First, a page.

DEEDS: Audio Lab celebrates 20 years of making noise

It was a cool thought: To celebrate the 20th anniversary of Audio Lab recording studio, owners Steve Fulton and Pat Storey would create a T-shirt with the name of every band and solo performer who had recorded there.

“I actually went through and counted them,” Fulton says.

Somehow during party planning, cramming 450 names onto a Hanes Beefy-T didn’t emerge as a priority. The shirt never materialized.

“You cross off the stupid ideas first,” Fulton quips.

Yeah, but it would have made for a wicked bragging-rights document: 450. When it comes to gauging Audio Lab’s impact on Boise music over the years, that number says it all.

A handful of those musicians will perform at 8 p.m. Friday, May 18, at Visual Arts Collective (VaC), 3638 Osage St. in Garden City. The show is free and open to anyone 21 and older. The lineup: a.k.a. Belle, Ryan Bayne, El Dopamine and Lovesick.

Former Audio Lab co-owner Todd Dunnigan also will do a keyboard tribute to old-school Boise bands such as Built to Spill, Deep Down Trauma Hounds, Graveltruck and Doublewide. (That should be a trip — and not just down memory lane.)

From noon to 7 p.m. May 19, Audio Lab will open its doors to the all-ages public. Everyone is welcome to tour the studio and listen to live acoustic performances. There will be drawings for free studio time, concerts at Eagle River Pavilion and Rockstar MayhemFest.

Despite the fact that Audio Lab opened its new digs a year and a half ago in the VaC building, this weekend is being called a grand opening.

“I don’t really feel that I really have let people know about our new space,” Fulton explains.

Fulton and Dunnigan opened Audio Lab in a little house on Emerald Street back when Nirvana’s “Nevermind” was the biggest album in the world. In 1996, they moved the studio to its home for the next 14 years — next to Jay’s Pawn Shop on Chinden Boulevard.

When plans were hatched to open VaC, Fulton saw opportunity. He became a co-owner, relocating Audio Lab behind it. He and Storey built VaC’s sound system. They’ve recorded five live albums there. Occasionally, Audio Lab even serves as the “green room” for VaC shows. (Bruce Cockburn, for example.)

Like record stores, many recording studios have died off. Musicians often record themselves with little more than a laptop.

But Audio Lab has found a way to survive. And Fulton, as an engineer and producer, has found a way to enjoy the changes.

It’s common now for an album to be recorded partly at musicians’ homes, partly at Audio Lab. He is fine with that.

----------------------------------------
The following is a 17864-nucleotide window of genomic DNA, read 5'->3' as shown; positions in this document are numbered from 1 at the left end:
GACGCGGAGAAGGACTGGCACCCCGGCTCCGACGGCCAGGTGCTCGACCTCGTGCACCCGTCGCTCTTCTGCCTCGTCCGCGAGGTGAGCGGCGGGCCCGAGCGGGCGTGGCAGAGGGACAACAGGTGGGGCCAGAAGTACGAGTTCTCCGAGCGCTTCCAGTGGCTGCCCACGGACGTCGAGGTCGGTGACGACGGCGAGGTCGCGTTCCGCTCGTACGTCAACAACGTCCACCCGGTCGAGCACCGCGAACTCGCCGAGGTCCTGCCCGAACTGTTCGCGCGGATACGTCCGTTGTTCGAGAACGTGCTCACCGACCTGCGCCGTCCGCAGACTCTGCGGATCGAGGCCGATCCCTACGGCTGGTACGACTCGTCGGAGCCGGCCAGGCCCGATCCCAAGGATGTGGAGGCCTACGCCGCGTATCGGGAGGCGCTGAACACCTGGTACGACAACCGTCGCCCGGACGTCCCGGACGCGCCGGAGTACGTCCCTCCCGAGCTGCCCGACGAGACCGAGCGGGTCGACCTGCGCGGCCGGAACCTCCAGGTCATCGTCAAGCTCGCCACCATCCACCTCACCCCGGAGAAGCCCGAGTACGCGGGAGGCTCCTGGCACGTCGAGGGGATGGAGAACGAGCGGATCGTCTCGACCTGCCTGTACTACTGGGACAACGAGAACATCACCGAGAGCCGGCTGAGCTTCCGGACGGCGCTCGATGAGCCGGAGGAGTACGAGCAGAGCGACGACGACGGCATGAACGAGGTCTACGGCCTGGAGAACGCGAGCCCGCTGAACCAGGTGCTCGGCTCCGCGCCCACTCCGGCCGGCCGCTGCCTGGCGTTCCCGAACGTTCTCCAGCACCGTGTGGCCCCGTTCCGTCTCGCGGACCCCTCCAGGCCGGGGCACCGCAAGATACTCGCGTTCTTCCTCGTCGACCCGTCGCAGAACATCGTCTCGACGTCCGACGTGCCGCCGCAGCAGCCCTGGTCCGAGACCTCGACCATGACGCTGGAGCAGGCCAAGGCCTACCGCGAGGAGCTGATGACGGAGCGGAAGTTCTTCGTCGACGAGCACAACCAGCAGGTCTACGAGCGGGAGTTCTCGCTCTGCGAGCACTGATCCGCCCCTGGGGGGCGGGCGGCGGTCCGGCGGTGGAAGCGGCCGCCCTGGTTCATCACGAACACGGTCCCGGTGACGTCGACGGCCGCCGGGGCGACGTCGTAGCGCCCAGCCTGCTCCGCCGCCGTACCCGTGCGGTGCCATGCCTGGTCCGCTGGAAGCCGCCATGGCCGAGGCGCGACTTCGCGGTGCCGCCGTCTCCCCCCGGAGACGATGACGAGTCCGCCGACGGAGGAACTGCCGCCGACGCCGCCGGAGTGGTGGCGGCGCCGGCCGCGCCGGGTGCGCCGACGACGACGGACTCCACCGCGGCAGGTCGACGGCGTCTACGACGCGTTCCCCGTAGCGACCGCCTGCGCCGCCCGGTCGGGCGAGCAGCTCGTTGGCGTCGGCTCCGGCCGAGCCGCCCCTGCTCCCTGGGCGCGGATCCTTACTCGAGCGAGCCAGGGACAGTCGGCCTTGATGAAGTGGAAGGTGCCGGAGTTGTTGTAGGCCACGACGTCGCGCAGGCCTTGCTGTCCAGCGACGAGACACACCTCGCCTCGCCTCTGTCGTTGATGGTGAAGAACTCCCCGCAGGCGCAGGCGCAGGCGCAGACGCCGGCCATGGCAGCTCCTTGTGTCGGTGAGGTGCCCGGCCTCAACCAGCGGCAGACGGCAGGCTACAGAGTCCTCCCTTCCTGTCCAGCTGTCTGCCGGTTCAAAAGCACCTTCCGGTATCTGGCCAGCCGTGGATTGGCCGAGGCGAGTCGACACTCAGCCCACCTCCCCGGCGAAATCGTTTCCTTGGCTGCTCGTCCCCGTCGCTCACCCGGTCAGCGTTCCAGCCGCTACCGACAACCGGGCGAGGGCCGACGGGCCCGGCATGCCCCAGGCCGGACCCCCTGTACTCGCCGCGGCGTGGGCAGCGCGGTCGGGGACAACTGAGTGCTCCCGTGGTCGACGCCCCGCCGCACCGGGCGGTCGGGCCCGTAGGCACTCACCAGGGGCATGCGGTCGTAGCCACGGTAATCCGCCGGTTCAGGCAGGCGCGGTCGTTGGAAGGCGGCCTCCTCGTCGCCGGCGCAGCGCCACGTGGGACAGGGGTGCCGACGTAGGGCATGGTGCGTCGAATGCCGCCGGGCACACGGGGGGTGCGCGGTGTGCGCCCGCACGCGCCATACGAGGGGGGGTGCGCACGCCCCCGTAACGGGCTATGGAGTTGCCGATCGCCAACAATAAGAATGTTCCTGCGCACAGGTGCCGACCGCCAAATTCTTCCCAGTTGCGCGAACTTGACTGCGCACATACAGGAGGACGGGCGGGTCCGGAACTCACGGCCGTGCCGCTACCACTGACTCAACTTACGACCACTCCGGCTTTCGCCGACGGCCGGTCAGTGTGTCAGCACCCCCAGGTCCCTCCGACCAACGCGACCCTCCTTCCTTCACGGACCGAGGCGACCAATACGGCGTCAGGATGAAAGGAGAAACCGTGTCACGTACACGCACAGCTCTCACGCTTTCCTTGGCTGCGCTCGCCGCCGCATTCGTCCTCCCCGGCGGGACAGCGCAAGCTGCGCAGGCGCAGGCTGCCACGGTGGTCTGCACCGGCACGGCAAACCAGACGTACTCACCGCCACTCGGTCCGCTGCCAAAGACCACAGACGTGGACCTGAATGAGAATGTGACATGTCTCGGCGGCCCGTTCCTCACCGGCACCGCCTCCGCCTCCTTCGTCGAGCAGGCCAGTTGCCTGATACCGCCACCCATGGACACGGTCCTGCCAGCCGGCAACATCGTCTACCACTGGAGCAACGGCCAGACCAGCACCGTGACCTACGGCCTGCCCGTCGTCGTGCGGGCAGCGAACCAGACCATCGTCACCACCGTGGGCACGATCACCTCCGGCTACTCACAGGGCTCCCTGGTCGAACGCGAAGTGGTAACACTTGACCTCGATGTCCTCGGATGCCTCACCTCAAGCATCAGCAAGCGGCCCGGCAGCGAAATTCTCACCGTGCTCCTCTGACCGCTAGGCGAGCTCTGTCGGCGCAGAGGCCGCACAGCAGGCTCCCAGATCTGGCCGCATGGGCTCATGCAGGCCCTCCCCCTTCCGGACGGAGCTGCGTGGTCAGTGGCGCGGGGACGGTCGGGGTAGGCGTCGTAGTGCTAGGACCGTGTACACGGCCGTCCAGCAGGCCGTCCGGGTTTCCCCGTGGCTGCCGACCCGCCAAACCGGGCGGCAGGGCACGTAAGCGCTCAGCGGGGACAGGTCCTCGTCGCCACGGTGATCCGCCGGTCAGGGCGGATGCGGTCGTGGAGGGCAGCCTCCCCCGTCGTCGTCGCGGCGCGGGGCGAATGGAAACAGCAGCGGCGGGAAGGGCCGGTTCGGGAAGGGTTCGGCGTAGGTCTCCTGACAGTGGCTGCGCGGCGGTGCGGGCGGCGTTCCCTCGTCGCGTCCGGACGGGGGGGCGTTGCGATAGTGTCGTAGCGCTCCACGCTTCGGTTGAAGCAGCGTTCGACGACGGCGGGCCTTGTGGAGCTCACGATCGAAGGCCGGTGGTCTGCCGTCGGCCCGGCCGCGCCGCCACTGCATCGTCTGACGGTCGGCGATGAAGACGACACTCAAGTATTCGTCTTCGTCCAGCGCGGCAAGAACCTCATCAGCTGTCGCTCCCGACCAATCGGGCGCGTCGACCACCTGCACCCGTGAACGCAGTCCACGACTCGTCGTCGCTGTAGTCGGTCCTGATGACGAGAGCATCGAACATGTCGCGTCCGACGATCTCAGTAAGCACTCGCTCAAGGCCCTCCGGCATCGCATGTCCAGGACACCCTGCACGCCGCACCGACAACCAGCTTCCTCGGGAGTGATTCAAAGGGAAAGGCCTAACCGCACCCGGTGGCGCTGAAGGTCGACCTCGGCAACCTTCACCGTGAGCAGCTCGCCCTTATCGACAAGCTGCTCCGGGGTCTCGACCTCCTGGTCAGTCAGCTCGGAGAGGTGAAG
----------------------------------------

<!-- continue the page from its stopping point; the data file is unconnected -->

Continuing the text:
“When you start a project from the very beginning all the way to the end, it’s kind of fatiguing,” Fulton says. “At the end of it, you lose your perspective a little bit.”

“When it’s taken away from you and brought back, you have a different perspective and you’re not so worn out. And I actually love it.”

Fulton’s optimistic outlook is a huge part of what has made Audio Lab successful, musicians say. He is supportive, well ... “of everybody,” says El Dopamine singer-guitarist John O’Neil. “It’s genuine.”

Musician Tim Willis, who has known Fulton since the 1980s, says Fulton’s passion for recording musicians of wildly disparate genres and abilities is rare.

“I don’t know how he does it, but he’s sincere,” Willis says, chuckling. “When I talk to him, ‘Hey, what are you working on in the studio?’ — it could be some band influenced by Gwar! But yet he finds elements in that he can embrace.”

This weekend, it’s time to embrace the Lab. Online:

Latest Video Project



Film & Video

The soundtrack for the full-length motion picture "Not This Part of the World" was recorded entirely at the Audio Lab, and much of the on-location audio was recorded with the Audio Lab mobile recording unit. All sound-editing for the film was also completed at the Audio Lab.


After 19 years of doing business in Boise Idaho, Audio Lab has become well known for its work with many local, regional and national Rock, Hard Rock, heavy Metal, Ska, Rap, Hip-Hop, Dance, Industrial, Jazz, Fusion, country,  gospel and Bluegrass groups.

Mastering / Re-Mastering

Using DC ART digital audio restoration tools, the Audio Lab is able to convert old analog recordings to a cleaner, sharper digital sound. Remastering old recordings can make them sound truer to the original studio recording than ever before, leaving you with a beautiful recording.